Experience. Integrity. Advocacy.
Experience. Integrity. Advocacy.

Understanding Patients Who Never Pay

Even with plummeting uninsured rates, Americans continue to bear the brunt of rising medical costs. An article in Sunday’s LA Times highlights findings from a New York think tank, Commonwealth Fund, that show from 2003 to 2013, work-based insurance premiums rose three times faster than wages and deductibles grew by 150 percent.

Many Americans are one medical emergency away from insurmountable medical debt, which means emergency medicine practices are always treating patients who may or may not be able to pay, even if they are insured.

Calculating Zero Payment Rates

One way to understand how patients who pay nothing affect your medical practice is to track your zero payment rates. You should calculate these metrics on earlier dates of service where claims have had time to be fully adjudicated—including any bad debt adjustments or placements with a collection agency. Then, begin by looking at the percentage of total visits for which absolutely no payment was made.

To further delve into the patient payment challenges for your practice, consider analyzing these data at each location you serve, as well as dividing the data between patients who are insured and patients who are not.

While most physicians, especially emergency medicine physicians, expect a high percentage of zero payments among uninsured patients, you may be surprised at the number of your insured patients who also make no payment—nor have any payments made on their behalf by their insurer. On further investigation, these patients likely will fall into the high deductible category. You may also uncover a payment problem with a specific payer.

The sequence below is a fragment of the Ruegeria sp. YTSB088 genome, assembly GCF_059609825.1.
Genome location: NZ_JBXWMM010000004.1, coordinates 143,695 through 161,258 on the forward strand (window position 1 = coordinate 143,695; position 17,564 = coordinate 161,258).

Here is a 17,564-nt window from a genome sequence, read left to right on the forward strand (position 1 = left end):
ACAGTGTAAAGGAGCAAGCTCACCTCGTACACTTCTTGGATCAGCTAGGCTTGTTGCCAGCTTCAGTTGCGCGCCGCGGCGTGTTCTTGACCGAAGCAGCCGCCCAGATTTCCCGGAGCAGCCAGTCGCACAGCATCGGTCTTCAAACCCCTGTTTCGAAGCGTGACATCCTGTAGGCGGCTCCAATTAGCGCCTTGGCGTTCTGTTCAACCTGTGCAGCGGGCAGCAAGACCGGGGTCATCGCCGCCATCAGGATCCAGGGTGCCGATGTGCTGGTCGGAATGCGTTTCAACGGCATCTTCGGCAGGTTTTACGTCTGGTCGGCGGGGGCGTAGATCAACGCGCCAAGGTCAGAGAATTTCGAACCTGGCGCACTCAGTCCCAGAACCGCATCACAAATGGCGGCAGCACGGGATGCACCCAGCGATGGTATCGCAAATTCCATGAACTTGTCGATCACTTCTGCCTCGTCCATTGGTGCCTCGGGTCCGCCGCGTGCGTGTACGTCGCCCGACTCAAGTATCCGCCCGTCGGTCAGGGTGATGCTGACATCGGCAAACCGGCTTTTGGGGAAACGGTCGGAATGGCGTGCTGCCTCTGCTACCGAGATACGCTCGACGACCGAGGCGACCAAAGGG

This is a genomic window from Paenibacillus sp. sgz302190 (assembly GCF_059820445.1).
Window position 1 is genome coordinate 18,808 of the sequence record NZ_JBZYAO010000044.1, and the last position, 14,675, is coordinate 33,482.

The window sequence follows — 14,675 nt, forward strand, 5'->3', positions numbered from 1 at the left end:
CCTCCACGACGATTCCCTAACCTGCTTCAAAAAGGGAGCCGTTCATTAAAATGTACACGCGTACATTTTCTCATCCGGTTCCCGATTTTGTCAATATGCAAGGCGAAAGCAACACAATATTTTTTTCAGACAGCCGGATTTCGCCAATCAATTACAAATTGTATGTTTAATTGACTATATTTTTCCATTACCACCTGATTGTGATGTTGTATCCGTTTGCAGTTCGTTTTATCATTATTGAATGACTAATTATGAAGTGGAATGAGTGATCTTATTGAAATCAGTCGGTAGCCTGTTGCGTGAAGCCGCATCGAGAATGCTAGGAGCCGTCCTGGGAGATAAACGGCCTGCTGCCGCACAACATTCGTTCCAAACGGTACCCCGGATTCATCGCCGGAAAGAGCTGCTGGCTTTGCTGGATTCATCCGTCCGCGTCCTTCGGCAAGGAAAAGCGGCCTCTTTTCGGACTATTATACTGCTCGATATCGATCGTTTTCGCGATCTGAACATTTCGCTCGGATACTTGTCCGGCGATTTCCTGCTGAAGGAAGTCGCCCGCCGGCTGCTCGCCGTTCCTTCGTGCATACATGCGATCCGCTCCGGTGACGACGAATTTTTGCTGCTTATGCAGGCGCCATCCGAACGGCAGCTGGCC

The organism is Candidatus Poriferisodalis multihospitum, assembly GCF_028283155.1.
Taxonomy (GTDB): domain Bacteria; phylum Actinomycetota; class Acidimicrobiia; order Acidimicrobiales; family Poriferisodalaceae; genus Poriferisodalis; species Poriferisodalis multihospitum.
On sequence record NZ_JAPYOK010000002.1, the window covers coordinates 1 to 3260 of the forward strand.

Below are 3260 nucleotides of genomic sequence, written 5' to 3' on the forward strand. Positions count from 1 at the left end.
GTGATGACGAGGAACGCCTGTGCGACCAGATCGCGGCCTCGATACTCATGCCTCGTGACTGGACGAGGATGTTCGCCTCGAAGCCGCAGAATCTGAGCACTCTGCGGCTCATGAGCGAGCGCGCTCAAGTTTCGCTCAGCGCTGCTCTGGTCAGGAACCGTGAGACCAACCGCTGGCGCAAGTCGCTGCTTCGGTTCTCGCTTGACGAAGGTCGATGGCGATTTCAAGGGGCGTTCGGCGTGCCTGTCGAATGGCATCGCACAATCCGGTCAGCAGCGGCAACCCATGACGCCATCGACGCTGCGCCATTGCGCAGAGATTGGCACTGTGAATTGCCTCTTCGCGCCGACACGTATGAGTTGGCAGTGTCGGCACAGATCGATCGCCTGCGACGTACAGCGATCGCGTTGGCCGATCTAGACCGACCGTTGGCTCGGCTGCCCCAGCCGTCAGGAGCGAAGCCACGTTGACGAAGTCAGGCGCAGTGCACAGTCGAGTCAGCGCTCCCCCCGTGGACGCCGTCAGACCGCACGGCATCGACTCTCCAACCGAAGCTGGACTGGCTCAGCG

For that reason, take your analysis one step further and calculate your zero payment rates for individual primary insurers. As well, tracking this data from month to month may reveal that the problem is worse in the early months of the year when deductibles haven’t been met. Or surprisingly, you may find the opposite to be true. Drilling down deeper into the data may help you uncover why.

Once you have the data, what can you do with it to enhance your practice management and maybe even improve your bottom line?

  1. Allow the data to help you prepare for conversations or negotiations with hospital administrators. Maybe now is the time for the hospital to begin collecting copayments at time of service. Perhaps the information will help support your decision to not participate with a specific payer the hospital participates with. This data may also help the hospital rethink their financial hardship policies when they see the number of patients who never pay you.
  2. Use the data to negotiate with insurance companies and other payers. Showing an insurer that their members are not paying you when balances are applied to their deductible may provide leverage to negotiate higher rates for services. Masking the data to show one payer how more of their members are paying nothing compared to other payers may also help your cause.
  3. Let the data guide your own practice management. Knowing more about your patients’ history of not paying balances can guide the development of your own collection practices, hardship policies, and collection agency placement guidelines.

Interested in learning more about tracking your zero payment rates? Contact CIPROMS today.

— All rights reserved. For use or reprint in your blog, website, or publication, please contact us at cipromsmarketing@ciproms.com. Photo by David Goehring via Flickr used with permission under the Creative Commons License.

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Charity Singleton Craig

Charity Singleton Craig is a freelance writer and editor who provides communications and marketing services for CIPROMS. She is responsible for creating, editing, and managing all content, design, and interaction on the company website and social media channels in order to promote CIPROMS as a thought leader in healthcare billing and management.

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